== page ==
What a wonderful week of abundance! First was the International Conference on Equine Exercise Physiology (ICEEP) in Lorne. Only held once every 4 years and at locations all around the world, to have it in Australia and just before Equitana in Melbourne was so great – saving on airfares to faraway places, but also because many of the ICEEP international speakers spoke at Equitana too.
At ICEEP veterinary researchers spoke on a whole range of topics including endurance, effects of head and neck position on back muscles, eventing, exercise physiology, genetics, injuries, lamenesses, nutrition, physiotherapy, polocrosse, pre-exercise strategies, stress, technology, tying-up and welfare. Added to this were the human sports physicians and researchers who extend their knowledge and equipment to equine studies. Technology from aeronautical engineering has revealed that during high intensity the horses limbs experience a loading of nearly two tonnes; just before the point of breakover the horses leg experiences forces of 200g – an aeroplanes wings fall off at 17g! At the point of breakover, the hoof travels at 6000 degrees per second.
Many more astounding facts were delivered that help us understand locomotion and lameness. Other work from Iceland showed that in cold weather horses drink 35% more water if it is 22ºC than if it is 10ºC – an important thing to know even in warmer Australia to help horses keep hydrated, especially after exercise. A lecture on endurance horse lameness – always a difficult diagnosis explained that if a horse is lame in one leg, the leg on the same side can appear lame when it hits the ground, whereas the limb on the opposite side can appear lame during the push-off phase of the stride. Technology has produced some clever ways of diagnosing obscure lamenesses using force plates – which were much better than people at detecting uneven strides.
Equitana, as always was 4 days of horse heaven – bliss to be gifted with so many fabulous examples of horsemanship and to see the leaders in their fields educate and guide on training and equitation. Andrew McLean spoke to a packed, standing-room only classroom and it is so comforting to see so many people concerned and proactive in understanding equine behaviour – not just for injury prevention, but to reduce the stress our horses can experience. I’ve just written an article in Hoofbeats magazine (available in January) in which I drew heavily on the work of Andrew and fellow Australian Paul McGreevy to help spread the word on the importance of equitation science for decreasing stress and increasing safety for horses and their owners and riders.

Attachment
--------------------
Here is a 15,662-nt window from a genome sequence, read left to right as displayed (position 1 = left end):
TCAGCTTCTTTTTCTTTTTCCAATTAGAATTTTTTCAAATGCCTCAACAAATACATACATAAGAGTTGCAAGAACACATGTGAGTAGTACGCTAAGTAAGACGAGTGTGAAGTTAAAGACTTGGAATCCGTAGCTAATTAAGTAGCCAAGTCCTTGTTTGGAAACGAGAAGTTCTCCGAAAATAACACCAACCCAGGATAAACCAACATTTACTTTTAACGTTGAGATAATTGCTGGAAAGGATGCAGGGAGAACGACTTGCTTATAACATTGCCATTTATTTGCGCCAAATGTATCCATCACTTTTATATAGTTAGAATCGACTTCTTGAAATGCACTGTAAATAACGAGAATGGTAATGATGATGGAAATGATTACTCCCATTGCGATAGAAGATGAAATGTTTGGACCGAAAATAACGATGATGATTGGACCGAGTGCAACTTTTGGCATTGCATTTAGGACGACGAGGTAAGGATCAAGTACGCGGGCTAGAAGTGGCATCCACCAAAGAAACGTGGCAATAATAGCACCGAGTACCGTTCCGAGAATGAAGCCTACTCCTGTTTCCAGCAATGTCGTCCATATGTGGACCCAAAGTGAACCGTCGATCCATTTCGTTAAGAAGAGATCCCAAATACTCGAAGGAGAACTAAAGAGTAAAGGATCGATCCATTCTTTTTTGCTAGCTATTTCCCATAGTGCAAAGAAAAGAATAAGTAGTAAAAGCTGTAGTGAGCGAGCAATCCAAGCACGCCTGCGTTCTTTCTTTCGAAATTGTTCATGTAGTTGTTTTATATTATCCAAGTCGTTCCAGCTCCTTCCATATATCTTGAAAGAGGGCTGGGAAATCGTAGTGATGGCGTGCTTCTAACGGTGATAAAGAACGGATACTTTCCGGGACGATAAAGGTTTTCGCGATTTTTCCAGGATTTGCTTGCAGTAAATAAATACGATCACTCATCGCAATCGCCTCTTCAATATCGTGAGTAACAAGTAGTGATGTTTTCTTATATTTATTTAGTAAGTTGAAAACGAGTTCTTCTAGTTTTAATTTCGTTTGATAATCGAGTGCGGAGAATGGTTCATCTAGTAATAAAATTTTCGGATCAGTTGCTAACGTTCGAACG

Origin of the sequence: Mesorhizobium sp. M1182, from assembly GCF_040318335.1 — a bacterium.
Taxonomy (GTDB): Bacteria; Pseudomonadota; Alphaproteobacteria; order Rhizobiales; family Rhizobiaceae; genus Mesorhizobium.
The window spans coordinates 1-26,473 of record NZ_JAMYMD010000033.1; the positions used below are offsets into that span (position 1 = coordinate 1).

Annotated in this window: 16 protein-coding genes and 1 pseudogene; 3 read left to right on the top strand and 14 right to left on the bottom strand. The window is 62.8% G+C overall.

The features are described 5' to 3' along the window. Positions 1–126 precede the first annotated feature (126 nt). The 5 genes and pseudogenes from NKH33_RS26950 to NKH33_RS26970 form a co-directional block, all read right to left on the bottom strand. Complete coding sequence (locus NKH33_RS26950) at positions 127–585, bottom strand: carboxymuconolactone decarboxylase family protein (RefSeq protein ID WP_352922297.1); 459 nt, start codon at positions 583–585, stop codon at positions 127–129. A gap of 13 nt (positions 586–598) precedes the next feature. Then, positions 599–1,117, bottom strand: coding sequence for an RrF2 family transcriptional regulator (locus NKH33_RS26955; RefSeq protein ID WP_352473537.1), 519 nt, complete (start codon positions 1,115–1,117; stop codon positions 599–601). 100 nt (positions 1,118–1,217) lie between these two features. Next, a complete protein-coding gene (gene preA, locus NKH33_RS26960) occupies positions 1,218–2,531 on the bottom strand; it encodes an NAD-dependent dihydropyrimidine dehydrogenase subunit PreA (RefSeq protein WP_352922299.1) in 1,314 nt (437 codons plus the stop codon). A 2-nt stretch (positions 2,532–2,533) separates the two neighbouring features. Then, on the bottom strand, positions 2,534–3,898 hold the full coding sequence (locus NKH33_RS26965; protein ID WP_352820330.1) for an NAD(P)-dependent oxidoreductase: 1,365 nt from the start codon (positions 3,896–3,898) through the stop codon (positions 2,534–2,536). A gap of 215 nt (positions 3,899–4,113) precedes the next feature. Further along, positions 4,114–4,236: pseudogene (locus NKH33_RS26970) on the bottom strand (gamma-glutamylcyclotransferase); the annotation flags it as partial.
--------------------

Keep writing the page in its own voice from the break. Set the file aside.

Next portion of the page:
The presentations by the Double Dans always inspire and with all demonstrations from all equestrian disciplines there were so many offerings. The classroom sessions and arena lectures brought so much information that would be otherwise difficult to access. Highlights for me included veterinarians Drs Melanie Quick, Luke Wells-Smith and Ian Bidstrup. Ian’s description on how to successfully manage kissing spines without surgery (which is by necessity very invasive with a long and painful convalescence) was much appreciated. Speakers from the ICEEP Professors Pat Harris and Brian Nielsen gave us their knowledge and experience and many questions were generated. Check out all the speakers as they can be contacted and have lots of good and helpful advice.
Equine Veterinarians Australia had their usual stand with fresh anatomical specimens, vets and veterinary students. In constant demand, many people ‘enjoyed’ the chance to see what’s under the skin and inside the head and hoof – others not so enchanted by the inside of horses! Lots of young would-be vets visited too. It was especially rewarding being on the stand when people had questions about their own horses and the brochures and poster on emergency care were all depleted by Sunday afternoon.
Four days of everything to do with horses should be on everyone’s bucket list and it never disappoints – in fact a 6 day-Equitana would still not be enough time to see everything. A big congratulations and thanks to all involved. (Pictued above Drs Meredith Flash and Jennifer Stewart at the EVA stand at Equitana)
EQUINE CLINICAL NUTRITION
Dr Jennifer Stewart